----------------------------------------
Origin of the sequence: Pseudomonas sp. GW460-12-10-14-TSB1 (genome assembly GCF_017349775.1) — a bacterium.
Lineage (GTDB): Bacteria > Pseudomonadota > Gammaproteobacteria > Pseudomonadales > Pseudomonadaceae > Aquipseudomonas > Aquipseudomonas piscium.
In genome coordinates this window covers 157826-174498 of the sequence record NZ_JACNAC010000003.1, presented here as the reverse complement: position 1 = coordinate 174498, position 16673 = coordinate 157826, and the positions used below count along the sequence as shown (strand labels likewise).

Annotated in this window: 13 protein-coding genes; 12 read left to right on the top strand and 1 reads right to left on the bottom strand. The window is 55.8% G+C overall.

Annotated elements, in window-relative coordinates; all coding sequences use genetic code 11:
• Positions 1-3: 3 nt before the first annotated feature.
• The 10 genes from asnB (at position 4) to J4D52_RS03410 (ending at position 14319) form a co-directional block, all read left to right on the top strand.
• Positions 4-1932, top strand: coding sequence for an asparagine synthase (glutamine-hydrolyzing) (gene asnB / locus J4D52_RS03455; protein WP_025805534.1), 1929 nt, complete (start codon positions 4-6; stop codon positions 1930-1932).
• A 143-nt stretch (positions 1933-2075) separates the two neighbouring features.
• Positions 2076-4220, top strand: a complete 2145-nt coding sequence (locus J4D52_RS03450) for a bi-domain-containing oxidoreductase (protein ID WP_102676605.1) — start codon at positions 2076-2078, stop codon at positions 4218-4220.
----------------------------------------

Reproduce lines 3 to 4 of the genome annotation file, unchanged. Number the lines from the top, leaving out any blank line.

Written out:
In genome coordinates this window covers 157826-174498 of the sequence record NZ_JACNAC010000003.1, presented here as the reverse complement: position 1 = coordinate 174498, position 16673 = coordinate 157826, and the positions used below count along the sequence as shown (strand labels likewise).

Annotated in this window: 13 protein-coding genes; 12 read left to right on the top strand and 1 reads right to left on the bottom strand. The window is 55.8% G+C overall.